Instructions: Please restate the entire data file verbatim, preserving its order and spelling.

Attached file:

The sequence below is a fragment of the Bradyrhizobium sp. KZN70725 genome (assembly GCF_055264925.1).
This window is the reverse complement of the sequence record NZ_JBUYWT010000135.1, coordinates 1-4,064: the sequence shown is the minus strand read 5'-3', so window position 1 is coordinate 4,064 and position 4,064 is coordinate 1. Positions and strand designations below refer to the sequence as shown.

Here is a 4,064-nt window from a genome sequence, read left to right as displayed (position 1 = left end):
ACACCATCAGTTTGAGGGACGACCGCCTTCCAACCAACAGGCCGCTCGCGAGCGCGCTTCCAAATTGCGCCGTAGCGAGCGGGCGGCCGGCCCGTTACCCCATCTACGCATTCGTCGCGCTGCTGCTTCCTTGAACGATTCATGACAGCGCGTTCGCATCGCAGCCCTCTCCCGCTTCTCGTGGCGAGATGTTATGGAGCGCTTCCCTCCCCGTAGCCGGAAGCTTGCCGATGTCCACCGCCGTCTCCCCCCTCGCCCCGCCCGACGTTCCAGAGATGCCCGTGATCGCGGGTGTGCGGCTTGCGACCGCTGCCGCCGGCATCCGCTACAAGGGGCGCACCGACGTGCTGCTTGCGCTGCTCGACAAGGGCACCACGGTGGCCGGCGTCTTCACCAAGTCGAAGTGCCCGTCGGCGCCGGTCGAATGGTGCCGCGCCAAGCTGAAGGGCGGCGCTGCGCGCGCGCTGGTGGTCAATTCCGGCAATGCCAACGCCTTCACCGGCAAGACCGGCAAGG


The sequence below is a fragment of the Bradyrhizobium sp. KZN70725 genome (assembly GCF_055264925.1).
This window is the reverse complement of the sequence record NZ_JBUYWT010000135.1, coordinates 1-4,064: the sequence shown is the minus strand read 5'-3', so window position 1 is coordinate 4,064 and position 4,064 is coordinate 1. Positions and strand designations below refer to the sequence as shown.

Here is a 4,064-nt window from a genome sequence, read left to right as displayed (position 1 = left end):
ACACCATCAGTTTGAGGGACGACCGCCTTCCAACCAACAGGCCGCTCGCGAGCGCGCTTCCAAATTGCGCCGTAGCGAGCGGGCGGCCGGCCCGTTACCCCATCTACGCATTCGTCGCGCTGCTGCTTCCTTGAACGATTCATGACAGCGCGTTCGCATCGCAGCCCTCTCCCGCTTCTCGTGGCGAGATGTTATGGAGCGCTTCCCTCCCCGTAGCCGGAAGCTTGCCGATGTCCACCGCCGTCTCCCCCCTCGCCCCGCCCGACGTTCCAGAGATGCCCGTGATCGCGGGTGTGCGGCTTGCGACCGCTGCCGCCGGCATCCGCTACAAGGGGCGCACCGACGTGCTGCTTGCGCTGCTCGACAAGGGCACCACGGTGGCCGGCGTCTTCACCAAGTCGAAGTGCCCGTCGGCGCCGGTCGAATGGTGCCGCGCCAAGCTGAAGGGCGGCGCTGCGCGCGCGCTGGTGGTCAATTCCGGCAATGCCAACGCCTTCACCGGCAAGACCGGCAAGG